Increment borer is a very useful tool for dendrochronology. It is intended for fresh wood, but works also in constructions like timber walls.
Sampling in dry wood
Dry coniferous wood is much more fragile than fresh wood. The borer needs to be well sharpened, and the inside clean. After coring living pines or oaks and before coring dry wood again, the inside needs to be cleaned carefully. Lubricant oil (e.g CRC 5-56) and a piece of rag in the end of a string works fine.
The greatest problem is that the core usually falls into pieces. So be careful and see that all pieces are collected in their right order. Put them for instance in a plastic straw.
When boring in hewed blocks or block walls which are a bit mouldered you have to bore at an angle from below to get the wane from the block or to get as much sapwood as possible. Then there are two problems: one is that after a while the drill handle collides with the wall. Then it is fine to have a wrench with you... the other problem is that when the borer goes through a crack in the wood, then the outer part of the core drops out... So it is fine to anticipate that and put some sort of stopper into the pipe before starting to bore.
It is usually the best not to use the extractor, but rather push the core backwards out of the borer with a wooden or bamboo stick (Never use something that may damage the edge. No metal stick!).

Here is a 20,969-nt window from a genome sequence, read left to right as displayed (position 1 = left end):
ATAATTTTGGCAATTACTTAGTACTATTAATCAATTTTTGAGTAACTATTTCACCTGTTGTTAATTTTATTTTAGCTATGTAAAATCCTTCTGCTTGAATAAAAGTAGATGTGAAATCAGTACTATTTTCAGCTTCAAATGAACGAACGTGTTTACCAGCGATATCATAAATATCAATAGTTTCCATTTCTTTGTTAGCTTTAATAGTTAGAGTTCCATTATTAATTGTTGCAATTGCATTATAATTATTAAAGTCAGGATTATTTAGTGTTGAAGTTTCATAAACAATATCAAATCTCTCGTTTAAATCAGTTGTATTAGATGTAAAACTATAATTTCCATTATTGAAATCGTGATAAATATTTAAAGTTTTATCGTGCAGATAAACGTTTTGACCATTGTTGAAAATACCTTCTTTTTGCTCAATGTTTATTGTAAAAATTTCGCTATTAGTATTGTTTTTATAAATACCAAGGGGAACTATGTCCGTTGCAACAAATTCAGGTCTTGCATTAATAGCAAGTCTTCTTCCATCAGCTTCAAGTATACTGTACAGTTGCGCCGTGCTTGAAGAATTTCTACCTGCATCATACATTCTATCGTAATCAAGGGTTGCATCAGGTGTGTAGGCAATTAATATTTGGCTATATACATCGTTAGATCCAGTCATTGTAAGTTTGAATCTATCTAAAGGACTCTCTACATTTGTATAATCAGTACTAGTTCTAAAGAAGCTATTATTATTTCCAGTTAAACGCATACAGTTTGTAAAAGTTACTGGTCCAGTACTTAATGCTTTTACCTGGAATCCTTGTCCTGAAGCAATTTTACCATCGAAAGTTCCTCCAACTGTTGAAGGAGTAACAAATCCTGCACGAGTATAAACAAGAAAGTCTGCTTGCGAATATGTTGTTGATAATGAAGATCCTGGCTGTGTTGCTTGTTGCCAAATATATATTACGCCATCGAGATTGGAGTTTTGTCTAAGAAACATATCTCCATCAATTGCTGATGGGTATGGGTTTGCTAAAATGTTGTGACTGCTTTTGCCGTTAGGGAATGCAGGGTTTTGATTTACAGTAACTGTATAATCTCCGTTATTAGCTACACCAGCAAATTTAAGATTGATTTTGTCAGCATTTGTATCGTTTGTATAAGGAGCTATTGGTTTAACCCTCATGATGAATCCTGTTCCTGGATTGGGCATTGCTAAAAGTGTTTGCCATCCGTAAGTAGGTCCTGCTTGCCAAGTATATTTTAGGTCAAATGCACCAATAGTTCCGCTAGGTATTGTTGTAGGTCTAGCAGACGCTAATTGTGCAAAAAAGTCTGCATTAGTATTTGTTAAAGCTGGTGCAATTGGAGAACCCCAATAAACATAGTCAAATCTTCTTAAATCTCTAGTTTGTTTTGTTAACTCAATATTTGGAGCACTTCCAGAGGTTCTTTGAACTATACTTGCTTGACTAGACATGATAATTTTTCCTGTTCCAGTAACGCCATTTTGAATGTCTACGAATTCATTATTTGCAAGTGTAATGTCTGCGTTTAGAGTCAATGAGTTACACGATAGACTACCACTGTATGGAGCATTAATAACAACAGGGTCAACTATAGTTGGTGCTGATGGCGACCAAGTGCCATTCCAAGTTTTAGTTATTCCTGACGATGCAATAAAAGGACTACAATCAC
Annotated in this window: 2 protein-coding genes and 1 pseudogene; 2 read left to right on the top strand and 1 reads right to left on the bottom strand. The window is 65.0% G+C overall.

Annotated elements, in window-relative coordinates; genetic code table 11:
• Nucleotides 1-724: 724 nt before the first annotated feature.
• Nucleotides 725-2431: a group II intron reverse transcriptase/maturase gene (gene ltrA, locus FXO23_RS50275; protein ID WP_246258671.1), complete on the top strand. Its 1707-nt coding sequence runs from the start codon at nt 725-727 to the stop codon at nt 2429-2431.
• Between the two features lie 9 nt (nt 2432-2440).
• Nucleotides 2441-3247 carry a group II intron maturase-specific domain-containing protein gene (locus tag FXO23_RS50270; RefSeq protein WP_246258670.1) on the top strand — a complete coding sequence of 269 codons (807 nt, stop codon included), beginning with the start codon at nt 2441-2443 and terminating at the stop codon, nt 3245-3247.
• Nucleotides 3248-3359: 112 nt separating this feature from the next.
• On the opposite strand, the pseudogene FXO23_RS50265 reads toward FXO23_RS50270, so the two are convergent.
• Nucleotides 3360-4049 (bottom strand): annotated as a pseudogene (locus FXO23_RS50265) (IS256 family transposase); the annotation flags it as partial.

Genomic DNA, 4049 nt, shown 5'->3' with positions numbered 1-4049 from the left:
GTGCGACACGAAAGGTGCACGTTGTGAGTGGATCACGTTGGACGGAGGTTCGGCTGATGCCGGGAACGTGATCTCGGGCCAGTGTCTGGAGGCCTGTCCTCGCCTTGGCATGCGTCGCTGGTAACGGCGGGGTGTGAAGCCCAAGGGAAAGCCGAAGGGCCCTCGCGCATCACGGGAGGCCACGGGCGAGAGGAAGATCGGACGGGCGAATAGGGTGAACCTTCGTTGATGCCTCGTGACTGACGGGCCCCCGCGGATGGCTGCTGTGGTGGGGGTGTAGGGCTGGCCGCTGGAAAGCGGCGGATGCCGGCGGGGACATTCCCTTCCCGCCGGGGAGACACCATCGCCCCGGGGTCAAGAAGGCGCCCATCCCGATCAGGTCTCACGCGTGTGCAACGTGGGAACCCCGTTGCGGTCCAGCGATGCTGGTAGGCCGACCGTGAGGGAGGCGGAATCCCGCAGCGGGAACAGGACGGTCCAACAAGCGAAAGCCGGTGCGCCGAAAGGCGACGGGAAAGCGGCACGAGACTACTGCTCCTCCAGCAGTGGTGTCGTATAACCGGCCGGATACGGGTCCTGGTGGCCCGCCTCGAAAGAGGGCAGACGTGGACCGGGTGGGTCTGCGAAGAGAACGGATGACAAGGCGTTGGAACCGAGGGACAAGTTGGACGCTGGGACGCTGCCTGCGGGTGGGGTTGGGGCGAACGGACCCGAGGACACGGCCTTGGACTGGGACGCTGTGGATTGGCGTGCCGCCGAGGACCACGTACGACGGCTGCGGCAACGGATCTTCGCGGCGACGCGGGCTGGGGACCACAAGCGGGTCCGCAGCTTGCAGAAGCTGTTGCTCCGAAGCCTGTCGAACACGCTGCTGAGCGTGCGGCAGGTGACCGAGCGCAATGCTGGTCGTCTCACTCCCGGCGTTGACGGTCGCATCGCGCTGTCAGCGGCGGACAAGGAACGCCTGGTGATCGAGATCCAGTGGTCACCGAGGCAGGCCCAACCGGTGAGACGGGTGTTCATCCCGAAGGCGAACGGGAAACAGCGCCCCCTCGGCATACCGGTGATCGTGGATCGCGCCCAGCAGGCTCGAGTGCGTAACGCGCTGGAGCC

Boring in dry oak wood usually gives more solid cores than in coniferous wood, though of course there may be some cracks. But it is recommended to use a two-treaded borer, and oil the tip before each new core. Otherwise there is a risk to crash the borer.
Before sanding the cores they have to be glued to a piece of wood, for instance a 6-10 mm thick "cut off" from a 45-65 mm beam. To get them straight and as vertical as possible, a matrix could be used. Such a matrix could be made with a milling machine and a 5 mm cutting tool. Cut 3 mm deep and 5 mm wide traces in such a "cut off" piece of wood, leaving about 2 mm wood between each trace. In this matrix you will be able to mount the cores dry. When satisfied just put glue on a plain piece of wood ("cut off") and press the matrix with cores towards it. When the glue is dry, just take apart, and the cores are fixed and the matrix is ready for a new set of cores! You can now sand the cores with a belt sander (fine paper) and then grind to required high finish before scanning.
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